Workplace Stress and its Ramifications

business (9)According to a Center for Disease Control and Prevention article and a survey done by Northwestern National Life, 40% of workers today report that they consider their job as being “very or extremely stressful.” And according to Northwestern National Life, one-fourth of employees view their jobs as the number one stressor in their lives.  Job stress has become a very common and costly problem that affects the United States workforce, and a problem that needs to be addressed by organizations and individuals as well. For more about this topic follow the links below.

What you need to know about workplace stress

TORONTO – John Tory was officially presented as mayor of Toronto Tuesday during an afternoon ceremony at city hall.

The job is no doubt stressful:  it’s at least four years long, 24 hours a day, includes no scheduled vacation time and puts every decision into the media spotlight.

So what is stress? Physiologically, we think of stress as the brain’s response to any demand.  And different types of stress have different effects – you can have stress from a sudden event like losing a job, or a traumatic event like an accident, or just routine stress related to the everyday pressures of life – which politicians feel a lot of because of the scrutiny they’re under.

The commonly referred to fight or flight response is the body’s response to stress. It is a mechanism that evolved thousands of years ago to respond to situations like being attacked by an animal.

‘Medicalising’ workplace stress could worsen staff morale, psychologists warn 

Low morale is too often treated as an “adjustment disorder”, which risks worsening the worker’s condition. Photo: Gabrielle Charotte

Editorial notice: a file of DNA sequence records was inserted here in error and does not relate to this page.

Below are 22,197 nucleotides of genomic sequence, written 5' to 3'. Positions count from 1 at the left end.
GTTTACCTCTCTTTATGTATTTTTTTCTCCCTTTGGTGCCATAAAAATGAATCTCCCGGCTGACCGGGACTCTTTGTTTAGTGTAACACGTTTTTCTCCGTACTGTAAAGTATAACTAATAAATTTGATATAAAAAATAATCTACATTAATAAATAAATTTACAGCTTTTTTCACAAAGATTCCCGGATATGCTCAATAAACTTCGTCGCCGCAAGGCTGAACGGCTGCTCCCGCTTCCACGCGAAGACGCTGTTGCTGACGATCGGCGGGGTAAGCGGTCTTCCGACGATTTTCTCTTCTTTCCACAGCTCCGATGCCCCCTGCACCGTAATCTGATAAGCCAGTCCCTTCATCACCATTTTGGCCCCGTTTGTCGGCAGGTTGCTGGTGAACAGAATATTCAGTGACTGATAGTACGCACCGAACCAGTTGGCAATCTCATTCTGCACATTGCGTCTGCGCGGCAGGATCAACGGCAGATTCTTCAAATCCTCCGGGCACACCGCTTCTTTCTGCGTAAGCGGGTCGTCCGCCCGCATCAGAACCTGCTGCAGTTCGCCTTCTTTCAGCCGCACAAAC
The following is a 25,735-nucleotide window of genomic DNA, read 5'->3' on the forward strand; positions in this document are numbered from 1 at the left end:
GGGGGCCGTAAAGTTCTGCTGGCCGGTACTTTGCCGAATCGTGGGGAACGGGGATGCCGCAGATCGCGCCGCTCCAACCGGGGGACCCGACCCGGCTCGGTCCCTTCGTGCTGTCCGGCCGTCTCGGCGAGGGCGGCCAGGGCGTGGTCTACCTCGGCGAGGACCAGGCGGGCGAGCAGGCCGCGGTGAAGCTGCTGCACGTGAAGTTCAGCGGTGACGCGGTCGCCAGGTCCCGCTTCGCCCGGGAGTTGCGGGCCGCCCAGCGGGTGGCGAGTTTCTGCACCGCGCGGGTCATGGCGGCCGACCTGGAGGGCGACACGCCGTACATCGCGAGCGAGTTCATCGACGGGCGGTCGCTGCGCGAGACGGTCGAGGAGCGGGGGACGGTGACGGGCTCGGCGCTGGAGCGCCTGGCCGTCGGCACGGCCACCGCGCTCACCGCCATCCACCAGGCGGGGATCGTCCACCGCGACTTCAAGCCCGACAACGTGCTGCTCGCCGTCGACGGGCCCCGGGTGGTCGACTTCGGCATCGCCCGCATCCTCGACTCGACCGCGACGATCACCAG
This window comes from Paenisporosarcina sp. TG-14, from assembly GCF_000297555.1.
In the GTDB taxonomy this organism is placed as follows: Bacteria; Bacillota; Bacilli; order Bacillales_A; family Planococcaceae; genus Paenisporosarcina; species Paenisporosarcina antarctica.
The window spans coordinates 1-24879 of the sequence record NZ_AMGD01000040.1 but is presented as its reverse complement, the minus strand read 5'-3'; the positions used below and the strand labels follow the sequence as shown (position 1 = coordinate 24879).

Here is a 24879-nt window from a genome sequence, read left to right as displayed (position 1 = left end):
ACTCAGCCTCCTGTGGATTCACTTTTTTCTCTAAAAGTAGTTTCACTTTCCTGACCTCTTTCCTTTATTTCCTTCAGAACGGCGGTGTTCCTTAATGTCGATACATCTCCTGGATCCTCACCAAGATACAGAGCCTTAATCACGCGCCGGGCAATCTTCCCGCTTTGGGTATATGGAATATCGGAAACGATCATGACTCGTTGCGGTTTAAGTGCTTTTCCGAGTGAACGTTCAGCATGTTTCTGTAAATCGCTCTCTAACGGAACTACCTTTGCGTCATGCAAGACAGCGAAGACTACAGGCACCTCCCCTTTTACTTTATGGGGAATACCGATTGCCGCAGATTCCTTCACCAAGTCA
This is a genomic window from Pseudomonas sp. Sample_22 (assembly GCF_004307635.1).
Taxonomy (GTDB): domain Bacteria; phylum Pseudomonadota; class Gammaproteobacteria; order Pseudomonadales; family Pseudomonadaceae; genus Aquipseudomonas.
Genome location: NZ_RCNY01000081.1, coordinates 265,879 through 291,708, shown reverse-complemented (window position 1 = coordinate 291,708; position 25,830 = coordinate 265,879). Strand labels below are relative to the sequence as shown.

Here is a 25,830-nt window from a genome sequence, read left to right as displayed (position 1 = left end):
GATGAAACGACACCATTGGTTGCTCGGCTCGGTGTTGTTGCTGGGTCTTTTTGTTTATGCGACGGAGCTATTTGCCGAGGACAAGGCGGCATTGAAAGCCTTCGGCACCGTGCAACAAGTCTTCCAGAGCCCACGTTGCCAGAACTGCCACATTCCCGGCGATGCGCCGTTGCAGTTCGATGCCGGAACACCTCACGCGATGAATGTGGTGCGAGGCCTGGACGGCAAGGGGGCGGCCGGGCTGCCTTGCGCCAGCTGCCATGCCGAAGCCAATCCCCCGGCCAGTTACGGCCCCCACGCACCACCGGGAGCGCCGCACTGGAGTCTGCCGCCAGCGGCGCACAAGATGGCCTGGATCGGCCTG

At least one third of workplace stress claims are due to “low morale” but are regularly being treated as clinical disorders, Australian psychologists have warned.

With workplace mental health problems costing businesses $10 billion a year, an Australian Psychological Society conference this week heard that more than 30 per cent of compensation claims were morale-related and therefore preventable.

Clinical and organisational psychologist Peter Cotton told the conference low morale was too often treated as an “adjustment disorder”, which risked worsening the worker’s condition.

“‘Medicalising’ this issue could be counter-productive and make the employee worse,” he said.

Workplace Stress Can Boil Over Months Later

New research suggests workplace stress can lead to counterproductive workplace behaviors that may not surface until weeks or months afterward.

It is common knowledge that a variety of workplace issues ranging from a seasonal surge in business, or a new manager, can lead to stress that results in immediate problems.

However, the impact of the stress may be underestimated as problems may surface down the road.

San Francisco State University organizational psychologist Dr. Kevin Eschleman determined many employees wait weeks or months before engaging in “counterproductive work behaviors,” like taking a longer lunch or stealing office supplies.

As a result, this behavior, which by some estimates costs businesses billions of dollars annually, may actually be far more expensive.

“People don’t just respond immediately with these deviant behaviors. They may also have a delayed response that isn’t caught by the organization,” said Eschleman.

“That means the organization is not taking into account long-term costs associated with these delayed behaviors.”